by Jimmy Davis
There was a report circulating in the news media. It is not the type of report that you want if you are a road cyclist getting ready for a race. However, it is not the type of news that would deter a die-hard cyclist. What is this news you may ask? It is that the forecast is a 60% chance of rain on race day! I remember thinking to myself, “I don’t want to race in the rain again” but I had already signed up and was actually excited to see how my training was coming along. This race was a “B” race for me, so that means a difficult training race that I will use to gauge how my training is coming along. I’m somewhat interested in my results but mostly interested in my form and fitness level.
The Colossal Cave road race is an Omnium. So on Saturday there was a Time-Trial (TT) and on Sunday there was a Road Race (RR). I signed up for the Omnium but was unable to compete in the TT. I knew that several of my teammates were in the TT so I was anxious to see the results. I found out that Gary finished on the Podium (3rd place) in the TT so I decided that I would work for him during the RR so that we could get a teammate on the Podium for the Omnium. I also received an e-mail from Michael informing me of Gary’s spot on the podium and that I should work for him during the race. I was glad to do this because if you get a teammate on the podium it is a win for the team. I used to teach classes in the church and one of the principles that I taught was “Only Fight The Enemy.” Oftentimes we spend too much time fighting each other and what we really need to do is focus on Christ and resist the Devil. The Word actually says in James 4:7 “Submit yourselves therefore to God. Resist the devil, and he will flee from you.” So there is an order to this thing: first submit to God, then resist the devil. Order is important because you cannot resist the devil until you have properly submitted to God! So, my application of this principle today was don’t race against teammates… we are not trying to beat each other!
On race day I thought that the Lord must have heard my heart because it was only slightly windy and there was no rain. In fact, it was a beautiful day for racing. At the start line I made an assessment of the riders and tried to identify the folks that were on the podium in the TT and also those that Gary would have to watch for if there were any attacks of if a break were attempted. I saw Michael Kothke, I was sure he would do some work and try to tear up the field and also I noted Brandon because I know he likes to climb and that he might “put the hurt on” during the 5 climbs that we had to complete during the race. As the race began I tried to simply position myself in a place where Gary could stay behind me. As far as I could tell that’s where he was for the first couple of laps. However, I know that Gary likes riding on the front and I was hoping that he would not go to the front because then I’d have to get on the front. I wanted to be nestled in a place that would provide some shelter for him and me. I always have this quote in my mind during races, “Energy saved is distance gained.” Each lap seemed to be as hard as the previous lap and there was really no “let up” during the race. On the third lap I almost got dropped on the climb over Pistol Hill and another rider pulled me back to the pack; I was really grateful for his willingness to get me there! He said, “Get on my wheel” and he took me up to the pack (rider in the dark kit).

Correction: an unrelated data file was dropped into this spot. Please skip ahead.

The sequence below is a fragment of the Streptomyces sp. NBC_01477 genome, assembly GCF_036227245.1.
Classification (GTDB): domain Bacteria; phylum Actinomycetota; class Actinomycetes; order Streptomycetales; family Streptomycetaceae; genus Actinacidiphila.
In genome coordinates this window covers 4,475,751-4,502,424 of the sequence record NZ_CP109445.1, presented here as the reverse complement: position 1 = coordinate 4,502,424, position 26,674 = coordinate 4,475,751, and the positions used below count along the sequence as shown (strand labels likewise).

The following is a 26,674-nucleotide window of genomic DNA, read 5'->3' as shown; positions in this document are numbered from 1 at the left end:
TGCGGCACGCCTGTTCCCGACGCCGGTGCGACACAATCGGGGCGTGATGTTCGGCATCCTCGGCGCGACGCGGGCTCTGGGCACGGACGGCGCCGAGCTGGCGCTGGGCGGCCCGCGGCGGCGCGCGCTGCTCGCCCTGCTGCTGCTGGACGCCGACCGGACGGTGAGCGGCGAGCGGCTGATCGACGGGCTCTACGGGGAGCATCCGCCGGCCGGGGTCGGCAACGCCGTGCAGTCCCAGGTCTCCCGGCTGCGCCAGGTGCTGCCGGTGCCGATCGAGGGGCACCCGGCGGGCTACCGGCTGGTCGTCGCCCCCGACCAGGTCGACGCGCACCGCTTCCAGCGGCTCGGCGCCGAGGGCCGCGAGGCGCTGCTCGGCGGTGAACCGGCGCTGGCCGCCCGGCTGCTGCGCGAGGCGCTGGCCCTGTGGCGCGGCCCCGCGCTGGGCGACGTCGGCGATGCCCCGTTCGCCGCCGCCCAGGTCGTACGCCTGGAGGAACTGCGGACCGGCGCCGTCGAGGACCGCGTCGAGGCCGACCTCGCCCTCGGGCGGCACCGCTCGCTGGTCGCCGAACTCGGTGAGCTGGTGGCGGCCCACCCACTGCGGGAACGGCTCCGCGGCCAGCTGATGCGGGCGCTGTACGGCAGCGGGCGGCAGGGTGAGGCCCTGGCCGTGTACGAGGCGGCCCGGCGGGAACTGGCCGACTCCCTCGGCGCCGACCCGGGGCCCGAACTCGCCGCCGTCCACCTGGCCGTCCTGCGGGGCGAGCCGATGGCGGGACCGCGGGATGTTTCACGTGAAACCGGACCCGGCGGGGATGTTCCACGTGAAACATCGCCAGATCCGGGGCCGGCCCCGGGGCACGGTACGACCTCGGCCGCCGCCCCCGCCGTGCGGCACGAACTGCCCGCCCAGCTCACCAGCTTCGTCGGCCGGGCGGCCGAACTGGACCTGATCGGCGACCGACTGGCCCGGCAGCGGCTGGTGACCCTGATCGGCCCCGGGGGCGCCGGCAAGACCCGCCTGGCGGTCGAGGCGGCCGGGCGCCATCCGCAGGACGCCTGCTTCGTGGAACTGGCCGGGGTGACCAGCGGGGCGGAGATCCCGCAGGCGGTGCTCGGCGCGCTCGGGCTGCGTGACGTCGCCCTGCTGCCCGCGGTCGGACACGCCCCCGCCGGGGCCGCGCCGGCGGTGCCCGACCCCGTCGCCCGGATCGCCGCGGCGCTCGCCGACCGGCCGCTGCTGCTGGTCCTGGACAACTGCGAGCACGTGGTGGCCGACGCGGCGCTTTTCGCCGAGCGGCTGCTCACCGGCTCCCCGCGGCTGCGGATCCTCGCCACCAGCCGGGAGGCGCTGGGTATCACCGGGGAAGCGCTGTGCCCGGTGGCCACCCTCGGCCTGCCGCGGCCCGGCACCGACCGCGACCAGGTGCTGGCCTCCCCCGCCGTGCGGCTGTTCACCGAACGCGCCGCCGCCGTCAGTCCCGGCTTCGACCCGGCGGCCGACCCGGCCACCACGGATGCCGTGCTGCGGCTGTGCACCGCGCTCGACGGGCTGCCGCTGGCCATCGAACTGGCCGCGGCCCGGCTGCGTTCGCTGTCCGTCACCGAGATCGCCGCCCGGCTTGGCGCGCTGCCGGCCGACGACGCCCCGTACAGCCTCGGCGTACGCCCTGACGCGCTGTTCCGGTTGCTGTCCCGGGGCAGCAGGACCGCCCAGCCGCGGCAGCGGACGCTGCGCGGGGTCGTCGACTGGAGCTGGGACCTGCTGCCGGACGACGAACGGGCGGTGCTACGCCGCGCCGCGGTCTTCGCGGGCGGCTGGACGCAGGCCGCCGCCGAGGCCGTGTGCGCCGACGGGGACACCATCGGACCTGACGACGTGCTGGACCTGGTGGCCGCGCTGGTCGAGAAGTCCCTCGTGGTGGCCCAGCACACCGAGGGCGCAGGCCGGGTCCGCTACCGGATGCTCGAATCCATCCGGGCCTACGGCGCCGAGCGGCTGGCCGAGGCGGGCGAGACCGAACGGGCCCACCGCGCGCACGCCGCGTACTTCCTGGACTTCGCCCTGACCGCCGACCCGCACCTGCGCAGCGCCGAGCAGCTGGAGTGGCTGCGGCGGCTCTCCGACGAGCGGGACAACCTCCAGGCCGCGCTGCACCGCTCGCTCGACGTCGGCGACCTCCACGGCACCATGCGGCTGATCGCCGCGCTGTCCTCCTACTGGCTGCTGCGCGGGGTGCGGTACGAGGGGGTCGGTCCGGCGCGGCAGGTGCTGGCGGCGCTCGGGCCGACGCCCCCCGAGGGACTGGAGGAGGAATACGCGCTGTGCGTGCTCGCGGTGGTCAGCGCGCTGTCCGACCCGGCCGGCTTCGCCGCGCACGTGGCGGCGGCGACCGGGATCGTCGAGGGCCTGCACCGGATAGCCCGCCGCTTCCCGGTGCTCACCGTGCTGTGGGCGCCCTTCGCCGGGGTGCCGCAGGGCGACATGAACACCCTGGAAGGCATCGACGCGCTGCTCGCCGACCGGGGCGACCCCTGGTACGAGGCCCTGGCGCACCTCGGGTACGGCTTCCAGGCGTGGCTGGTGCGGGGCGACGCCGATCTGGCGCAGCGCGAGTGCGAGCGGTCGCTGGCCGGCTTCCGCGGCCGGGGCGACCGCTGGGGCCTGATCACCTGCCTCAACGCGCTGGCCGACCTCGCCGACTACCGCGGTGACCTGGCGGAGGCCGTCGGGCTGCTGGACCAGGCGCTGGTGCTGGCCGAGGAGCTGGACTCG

Every lap I tried to block the wind for Gary, especially on Old Spanish Trail. I did not do a really good job at this on the first three laps but got on Gary’s inside on the last two laps because we had a cross-headwind. Greg was in the lead group with us also working hard and riding hard! Finally we came to the last lap and I knew that the guys would try a few attacks; none were successful as the group that remained were able to respond. As we turned the corner to head up Pistol Hill one last time there was still about 20 guys headed to the fish line. Suddenly the pace kicked up and the climbers started getting a separation on the rest of the group, I was done. I told Gary to go ahead and get to the line as he and Greg passed me on the climb. Another rider came around my outside and I got on his wheel. Surprisingly he started swerving around trying to get me off his wheel (I guess he wanted to beat me) so I said to him, “Listen, I’m not going to pass you, let’s get to the finish.” At that point he just pulled me up to the finish. My assignment was done and I did not want to crash 50 feet from the finish.
All in all it was a good day of racing; it was a harder race than last year. For example last year I finished in 9th place and our time was 2:14:42 with an average speed of 20.9 mph. This year I finished in 17th place and our time was 1:55:24 with an average speed of 23.1 mph. It is good to see that riders are getting stronger and the Cat 5 field is riding hard. I was also glad to see some of the JKG riders animating the race and using a little strategy to produce results. It was fun riding this weekend and I look forward to the Tucson Bicycle Classic in two weeks!